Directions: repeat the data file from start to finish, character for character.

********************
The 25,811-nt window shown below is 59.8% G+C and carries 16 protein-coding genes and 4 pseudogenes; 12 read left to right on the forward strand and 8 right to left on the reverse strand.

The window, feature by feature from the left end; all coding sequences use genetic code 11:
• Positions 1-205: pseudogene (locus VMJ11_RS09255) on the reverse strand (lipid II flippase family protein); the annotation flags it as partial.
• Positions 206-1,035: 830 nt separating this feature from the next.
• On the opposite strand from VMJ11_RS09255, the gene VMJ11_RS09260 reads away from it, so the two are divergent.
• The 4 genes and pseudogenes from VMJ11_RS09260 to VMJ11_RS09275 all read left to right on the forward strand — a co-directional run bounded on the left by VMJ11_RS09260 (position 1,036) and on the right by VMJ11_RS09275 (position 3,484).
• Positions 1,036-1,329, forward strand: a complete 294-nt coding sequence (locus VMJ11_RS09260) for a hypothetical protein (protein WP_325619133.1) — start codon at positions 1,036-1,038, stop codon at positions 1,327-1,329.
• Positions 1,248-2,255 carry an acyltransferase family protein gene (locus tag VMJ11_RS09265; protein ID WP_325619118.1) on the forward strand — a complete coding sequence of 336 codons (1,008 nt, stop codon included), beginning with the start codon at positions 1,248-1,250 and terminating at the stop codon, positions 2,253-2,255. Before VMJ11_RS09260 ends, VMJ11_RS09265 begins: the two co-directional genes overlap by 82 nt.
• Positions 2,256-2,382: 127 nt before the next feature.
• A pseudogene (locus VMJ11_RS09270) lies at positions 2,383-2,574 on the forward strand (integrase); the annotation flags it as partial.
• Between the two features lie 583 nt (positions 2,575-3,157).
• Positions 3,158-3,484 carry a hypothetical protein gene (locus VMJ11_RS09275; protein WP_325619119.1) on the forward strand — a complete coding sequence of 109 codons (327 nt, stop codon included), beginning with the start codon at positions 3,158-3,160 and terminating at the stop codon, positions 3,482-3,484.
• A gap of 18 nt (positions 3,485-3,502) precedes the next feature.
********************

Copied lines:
The 25,811-nt window shown below is 59.8% G+C and carries 16 protein-coding genes and 4 pseudogenes; 12 read left to right on the forward strand and 8 right to left on the reverse strand.

The window, feature by feature from the left end; all coding sequences use genetic code 11:
• Positions 1-205: pseudogene (locus VMJ11_RS09255) on the reverse strand (lipid II flippase family protein); the annotation flags it as partial.
• Positions 206-1,035: 830 nt separating this feature from the next.
• On the opposite strand from VMJ11_RS09255, the gene VMJ11_RS09260 reads away from it, so the two are divergent.
• The 4 genes and pseudogenes from VMJ11_RS09260 to VMJ11_RS09275 all read left to right on the forward strand — a co-directional run bounded on the left by VMJ11_RS09260 (position 1,036) and on the right by VMJ11_RS09275 (position 3,484).
• Positions 1,036-1,329, forward strand: a complete 294-nt coding sequence (locus VMJ11_RS09260) for a hypothetical protein (protein WP_325619133.1) — start codon at positions 1,036-1,038, stop codon at positions 1,327-1,329.
• Positions 1,248-2,255 carry an acyltransferase family protein gene (locus tag VMJ11_RS09265; protein ID WP_325619118.1) on the forward strand — a complete coding sequence of 336 codons (1,008 nt, stop codon included), beginning with the start codon at positions 1,248-1,250 and terminating at the stop codon, positions 2,253-2,255. Before VMJ11_RS09260 ends, VMJ11_RS09265 begins: the two co-directional genes overlap by 82 nt.
• Positions 2,256-2,382: 127 nt before the next feature.
• A pseudogene (locus VMJ11_RS09270) lies at positions 2,383-2,574 on the forward strand (integrase); the annotation flags it as partial.
• Between the two features lie 583 nt (positions 2,575-3,157).
• Positions 3,158-3,484 carry a hypothetical protein gene (locus VMJ11_RS09275; protein WP_325619119.1) on the forward strand — a complete coding sequence of 109 codons (327 nt, stop codon included), beginning with the start codon at positions 3,158-3,160 and terminating at the stop codon, positions 3,482-3,484.
• A gap of 18 nt (positions 3,485-3,502) precedes the next feature.